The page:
Four have fun in Cornwall

We explore Cornwall from end to Land's End


Penzance is not the most obvious place to find a Jewish cemetery, so I was delighted - and more than a little intrigued - to visit a beautifully kept burial ground on a family holiday to Cornwall.

Jews initially came to Penzance from Germany and Holland, with the first synagogue in the area built in 1768. It isn't surprising that the orthodox community soon wanted its own burial ground too.

The small, enclosed Georgian cemetery is Grade II listed and although it is privately owned, it is possible to arrange tours. Gravestones are not the usual fare we serve up to our children when on holiday but our Jewish heritage is important to us, and our morning with excellent guide Keith Pearce was fascinating.

The cemetery itself is behind a locked door: you'd probably just walk on past if you didn't know it was there. Inside, however, there are rows of graves. The very earliest have lost their headstones and are unmarked but 49 are identifiable, the earliest being Solomon Zalman, dating from 1823.

The cemetery was situated in the Parish of St John, and being on church property has helped to protect it. In fact, as Mr Pearce told us, its location has been "its saving grace" and local people have helped look after it over the years.

Getting there

A week's stay in a Villa Gallery (with accommodation for four) at The Valley, Cornwall costs £1,770.
Tours of Penzance Jewish Cemetery can be arranged through Penlee House. or call 01736 363625.
For more information on what there is to do in the area, visit the tourist board at

It's a moving place, especially when looking at the graves of the children buried there, and also rather special because it has its own Bet Tehorah or cleansing house.

However, we didn't choose our week's holiday to Cornwall purely for an injection of Jewish history. Instead we went for all the things you hope to get from family trips - culture, relaxation, a beach or two, fun and delicious food. Fortunately, we found all of the above, and the sun even shone - some of the time.

We stayed in The Valley, a grouping of modern cottages around 10 minutes' drive from Truro, Cornwall's only city. This was a great choice as it meant we could happily self-cater and enjoy the facilities on-site, including table tennis, tennis, squash, a play area for the kids and both an indoor and outdoor swimming pool.

The Villa Gallery, where we stayed, gave us two bedrooms, two bathrooms, a kitchen and living area and an extra room with a large freezer and washing machine. I was very impressed by the space and also the setting (it's very green and remarkably quiet when you think how many kids are on-site).

At the top of our wishlist of places to visit in Cornwall was the Eden Project, even though we weren't sure exactly what it was! This unique place is home to the largest indoor rainforest in the world (where it can get very hot) and was extremely busy, but fascinating.

Our only slight complaint was that my 14-year-old daughter, who is very interested in geography, wanted more information than the basic detail available (although it was just right for me).

If the Eden Project was first, Land's End was only just behind it on the list with my husband and me both keen to go right to the far edge of England.

It didn't disappoint. Even the drive there was worth it, as we felt we were moving further and further away from civilisation. The visitor centre now offers a range of attractions, which some have dismissed as "tacky" but which we enjoyed, with my son especially liking the 4D dinosaur film, The Lost World.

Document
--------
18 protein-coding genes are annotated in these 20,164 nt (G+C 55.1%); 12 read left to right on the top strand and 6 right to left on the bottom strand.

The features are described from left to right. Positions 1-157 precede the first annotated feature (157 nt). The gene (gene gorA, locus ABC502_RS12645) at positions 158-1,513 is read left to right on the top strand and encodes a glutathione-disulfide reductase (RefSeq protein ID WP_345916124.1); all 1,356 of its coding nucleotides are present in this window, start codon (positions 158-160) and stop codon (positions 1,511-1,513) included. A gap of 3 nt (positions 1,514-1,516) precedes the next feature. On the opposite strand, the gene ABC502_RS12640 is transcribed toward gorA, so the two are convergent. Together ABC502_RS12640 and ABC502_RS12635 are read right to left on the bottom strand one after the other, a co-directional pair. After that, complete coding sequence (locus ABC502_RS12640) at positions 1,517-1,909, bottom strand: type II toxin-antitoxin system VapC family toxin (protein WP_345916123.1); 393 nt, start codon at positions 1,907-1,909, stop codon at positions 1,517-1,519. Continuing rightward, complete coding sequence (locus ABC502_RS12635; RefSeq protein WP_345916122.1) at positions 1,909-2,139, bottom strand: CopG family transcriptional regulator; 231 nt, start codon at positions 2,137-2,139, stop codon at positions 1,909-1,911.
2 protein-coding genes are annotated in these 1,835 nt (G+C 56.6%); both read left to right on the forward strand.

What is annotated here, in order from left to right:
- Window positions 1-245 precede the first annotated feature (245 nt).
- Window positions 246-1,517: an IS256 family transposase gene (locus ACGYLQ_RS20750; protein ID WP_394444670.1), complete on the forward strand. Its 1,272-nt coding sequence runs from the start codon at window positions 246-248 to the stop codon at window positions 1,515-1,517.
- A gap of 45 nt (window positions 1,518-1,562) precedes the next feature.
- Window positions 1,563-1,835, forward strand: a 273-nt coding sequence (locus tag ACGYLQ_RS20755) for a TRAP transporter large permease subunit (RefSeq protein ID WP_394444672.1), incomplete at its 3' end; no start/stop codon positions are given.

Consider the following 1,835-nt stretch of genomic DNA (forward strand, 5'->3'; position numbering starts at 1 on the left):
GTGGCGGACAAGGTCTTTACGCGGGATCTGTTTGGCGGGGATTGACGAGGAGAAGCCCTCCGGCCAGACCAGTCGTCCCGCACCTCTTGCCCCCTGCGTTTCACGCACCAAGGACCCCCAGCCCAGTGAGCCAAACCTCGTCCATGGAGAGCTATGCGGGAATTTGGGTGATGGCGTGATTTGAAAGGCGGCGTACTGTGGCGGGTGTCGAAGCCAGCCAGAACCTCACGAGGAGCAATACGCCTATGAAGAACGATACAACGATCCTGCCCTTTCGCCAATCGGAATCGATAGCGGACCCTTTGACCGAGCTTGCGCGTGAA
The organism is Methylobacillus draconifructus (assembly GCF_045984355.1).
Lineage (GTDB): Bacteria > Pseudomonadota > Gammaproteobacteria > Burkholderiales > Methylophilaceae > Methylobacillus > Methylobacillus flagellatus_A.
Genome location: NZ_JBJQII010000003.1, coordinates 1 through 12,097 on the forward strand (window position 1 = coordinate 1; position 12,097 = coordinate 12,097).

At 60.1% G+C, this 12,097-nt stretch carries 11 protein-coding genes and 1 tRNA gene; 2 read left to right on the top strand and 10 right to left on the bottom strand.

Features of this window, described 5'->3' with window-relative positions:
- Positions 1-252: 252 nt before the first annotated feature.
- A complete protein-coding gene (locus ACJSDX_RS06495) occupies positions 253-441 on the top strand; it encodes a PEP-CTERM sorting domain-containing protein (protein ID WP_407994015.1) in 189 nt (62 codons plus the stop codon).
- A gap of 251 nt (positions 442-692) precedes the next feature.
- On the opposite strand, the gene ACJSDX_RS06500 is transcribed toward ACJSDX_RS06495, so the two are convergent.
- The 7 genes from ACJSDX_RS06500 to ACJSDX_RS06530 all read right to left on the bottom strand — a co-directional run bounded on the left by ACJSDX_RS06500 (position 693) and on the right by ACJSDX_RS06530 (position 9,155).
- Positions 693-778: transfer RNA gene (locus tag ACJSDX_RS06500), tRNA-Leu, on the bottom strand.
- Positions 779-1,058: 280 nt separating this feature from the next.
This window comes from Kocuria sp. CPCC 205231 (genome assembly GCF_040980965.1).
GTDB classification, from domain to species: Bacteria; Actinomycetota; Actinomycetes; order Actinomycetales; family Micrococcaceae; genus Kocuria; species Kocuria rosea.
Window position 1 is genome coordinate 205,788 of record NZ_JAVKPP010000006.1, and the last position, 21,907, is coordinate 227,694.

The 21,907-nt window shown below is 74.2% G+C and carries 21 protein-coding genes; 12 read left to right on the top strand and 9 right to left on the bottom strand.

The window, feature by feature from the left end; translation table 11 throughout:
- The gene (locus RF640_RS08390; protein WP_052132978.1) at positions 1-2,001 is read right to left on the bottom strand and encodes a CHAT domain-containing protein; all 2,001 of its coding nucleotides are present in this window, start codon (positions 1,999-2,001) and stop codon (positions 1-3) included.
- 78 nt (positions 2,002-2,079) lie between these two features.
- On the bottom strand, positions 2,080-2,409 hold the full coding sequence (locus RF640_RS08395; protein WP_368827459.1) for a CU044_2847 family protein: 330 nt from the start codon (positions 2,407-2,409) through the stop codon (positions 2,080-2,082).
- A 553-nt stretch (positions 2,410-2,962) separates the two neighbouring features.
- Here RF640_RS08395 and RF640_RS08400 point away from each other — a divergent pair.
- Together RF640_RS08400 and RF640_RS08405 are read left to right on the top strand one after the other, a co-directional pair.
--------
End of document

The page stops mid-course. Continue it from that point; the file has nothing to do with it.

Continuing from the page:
While I know that children need more than beautiful views to enjoy a holiday, and understand why attractions such as a Shaun the Sheep exhibition are a good idea, no-one travels to Land's End just for extras like these.

Instead we wanted to see the famous Land's End sign and marvel at the scenery in front of us. It was absolutely glorious, almost overwhelmingly so. The views were, to use a cliché, stunning.

And if my 11-year-old son enjoyed Land's End, he was even more excited to try Cornwall Football Golf in St Austell: the UK's first football golf park. As you'd expect from the name, the game is simply crazy golf, but on a larger scale, played with footballs and with much bigger holes which was terrific fun, albeit exhausting by the end.

There was no shortage of places to relax afterwards. Cornwall is known for its beaches and we enjoyed an afternoon trip to busy St Ives - we particularly liked seeing seals swimming in the sea - and to beautiful Daymer beach in North Cornwall. However, as it wasn't especially sunny throughout our trip, we swapped more lazing on a beach towel for extra day trips.

One I particularly enjoyed was discovering the Lost Gardens of Heligan. The 200 acres feature a field of poppies, mud sculptures, a great restaurant, and best of all, a "jungle" area with its own rope bridge. It's quite steep in places so be warned if you have young children, but I thought it was a very special place and with so much space, it didn't feel crowded.

But I feel that we left the best to last. Tintagel Castle has to be one of the most dramatically lovely spots I have ever seen in the UK, alongside the Highlands of Scotland.

The castle is said to be connected to King Arthur and there is a small exhibition at the start. After seeing this, you start to walk, and walk… and walk. And yes, your children might complain, after a while. But even they will then gawp at the beauty in front of them as you enter the castle ruins and climb up for even more spectacular views. There is also a new statue to admire, inspired by King Arthur.

With such beautiful scenery, so much for families to do plus delicious food (all those scones, ice-creams and fudge), we had a wonderful time while barely seeing the half of it.

Perfect for summer, half-term and beyond.

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